Indonesia has been plagued by earthquakes and tsunamis over the last couple of years, with the latest tsunami striking the islands of Java and Sumatra on December 22, 2018. Additionally, occasional terrorist attacks have occurred throughout the country. So what does this mean for Bali, the spiritual, lush, and party-friendly destination that's been at the top of many bucket lists recently?
First things first, the U.S. Department of State currently has a "Level 2: Exercise Increased Caution" travel advisory for Indonesia -- the same level given to countries such as Italy, Mexico, and Germany. However, this is largely for political unrest on the islands of Papua and Sulawesi, which are northeast of Bali. Unfortunately, Bali has been subject to terrorist attacks, with the most recent being the 2002 bombings that were the country's deadliest. The attacks were carried out by violent Islamist extremists in the popular tourist areas of Kuta and Denpasar, resulting in 202 deaths, 88 of which were Australians. Meanwhile, Indonesia's latest attack took place in the large city of Surabaya on the eastern side of Java in May 2018.
The seemingly more pressing danger is caused by volcanic and fault line activity that results in natural disasters. In fact, Indonesia sits on the Ring of Fire, an area where the majority of the world's earthquakes occur. Indonesia's Meteorology, Climatology, and Geophysical Agency believes underwater landslides from the Anak Krakatau volcano is what likely led to the December 2018 tsunami that struck towns along the Sunda Strait, causing over 400 deaths. In 2018 alone, several earthquakes were felt in Lombok, an island to the east of Bali with a population of three million. In September, an earthquake and following tsunami hit Sulawesi, leading to at least 2,256 deaths.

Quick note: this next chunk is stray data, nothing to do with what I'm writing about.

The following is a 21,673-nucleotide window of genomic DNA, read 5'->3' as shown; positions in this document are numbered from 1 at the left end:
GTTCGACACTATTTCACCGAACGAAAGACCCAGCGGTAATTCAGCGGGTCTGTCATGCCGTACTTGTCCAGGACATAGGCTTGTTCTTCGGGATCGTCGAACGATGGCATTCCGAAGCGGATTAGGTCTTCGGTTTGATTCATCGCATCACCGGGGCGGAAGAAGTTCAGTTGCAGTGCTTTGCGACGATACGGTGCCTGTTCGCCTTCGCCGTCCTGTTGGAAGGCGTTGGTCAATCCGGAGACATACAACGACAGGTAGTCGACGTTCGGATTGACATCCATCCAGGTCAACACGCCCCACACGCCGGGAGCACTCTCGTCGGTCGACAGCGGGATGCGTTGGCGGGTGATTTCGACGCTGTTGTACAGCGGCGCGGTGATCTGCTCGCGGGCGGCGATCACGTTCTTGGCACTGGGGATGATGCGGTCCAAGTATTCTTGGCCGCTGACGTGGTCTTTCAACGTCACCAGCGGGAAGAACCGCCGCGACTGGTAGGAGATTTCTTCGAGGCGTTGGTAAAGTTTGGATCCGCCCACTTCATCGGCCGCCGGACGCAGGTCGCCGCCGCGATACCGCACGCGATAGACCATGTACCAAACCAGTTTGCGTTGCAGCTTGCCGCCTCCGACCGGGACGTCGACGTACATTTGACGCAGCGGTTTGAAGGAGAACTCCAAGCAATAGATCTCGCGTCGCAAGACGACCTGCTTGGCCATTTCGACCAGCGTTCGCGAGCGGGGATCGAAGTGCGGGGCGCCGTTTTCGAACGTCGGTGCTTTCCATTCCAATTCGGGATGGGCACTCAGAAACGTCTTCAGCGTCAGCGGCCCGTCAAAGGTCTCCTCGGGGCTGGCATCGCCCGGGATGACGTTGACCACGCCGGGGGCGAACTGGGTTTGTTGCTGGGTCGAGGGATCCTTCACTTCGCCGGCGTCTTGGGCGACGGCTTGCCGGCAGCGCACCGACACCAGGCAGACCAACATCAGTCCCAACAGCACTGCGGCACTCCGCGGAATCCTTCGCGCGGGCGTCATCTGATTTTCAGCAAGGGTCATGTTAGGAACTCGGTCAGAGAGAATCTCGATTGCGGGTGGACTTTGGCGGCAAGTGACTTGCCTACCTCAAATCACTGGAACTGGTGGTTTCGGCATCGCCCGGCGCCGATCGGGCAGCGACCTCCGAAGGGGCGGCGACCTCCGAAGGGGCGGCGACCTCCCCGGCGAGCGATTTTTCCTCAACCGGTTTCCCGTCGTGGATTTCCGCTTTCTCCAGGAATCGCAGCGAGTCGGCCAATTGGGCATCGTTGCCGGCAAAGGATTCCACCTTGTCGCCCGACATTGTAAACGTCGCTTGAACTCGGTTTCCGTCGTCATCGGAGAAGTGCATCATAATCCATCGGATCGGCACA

While tremors and aftershocks have been felt in Bali, earthquakes on that island are less common. The last earthquake in Bali took place in 2004, resulting in one death. Before that, one occurred in 1979 and led to 27 fatalities. In 2017 and 2018, however, eastern Bali's Mount Agung erupted several times, spewing smoke and ash that necessitated thousands of people to be evacuated and surrounding airports to be temporarily closed. MAGMA Indonesia posts frequent updates on volcanic activity.
All of this is to say there's no way to predict earthquakes, and tsunamis can only be projected after an earthquake. So the safety from earthquakes and natural disasters is no different now than from 10 years ago.
On the plus side, several precautions can be taken when traveling to Bali and Indonesia in general. The U.K.'s Foreign and Commonwealth Office advises against traveling within four kilometers (4.5 miles) of the Mount Agung crater in east Bali, and within seven kilometers (4.4 miles) of the Mount Sinabung crater in North Sumatra. Read up on what to do when an earthquake strikes, check for Twitter updates from Indonesia's weather service, and heed all tsunami warnings (sirens are supposed to go off) and escape routes.
In terms of terror-related and crime threats, take the same safety measures you would in any foreign destination: Avoid desolate areas, buy alcohol from reputable vendors and watch your drink at all times, keep valuables on or close to your body, and stick to ATMs within hotels if possible. It's also worth noting that possession of illegal drugs is a major offense in Indonesia, and past foreigners have been jailed and executed for drugs.
In general, though, Bali is safe in terms of crime, receiving a number 55 spot on the Global Peace Index's ranking of safest countries for 2018. In comparison, the United States was placed at 121 and the United Kingdom came in at 57.
While we can't say whether an earthquake or tsunami will strike Bali on your trip, it appears that the tropical paradise is no less safe than it was five, 10, and 20 years ago. So if you're still dreaming of exploring rice terraces, ornate temples, and stunning beaches, we suggest booking that flight pronto.
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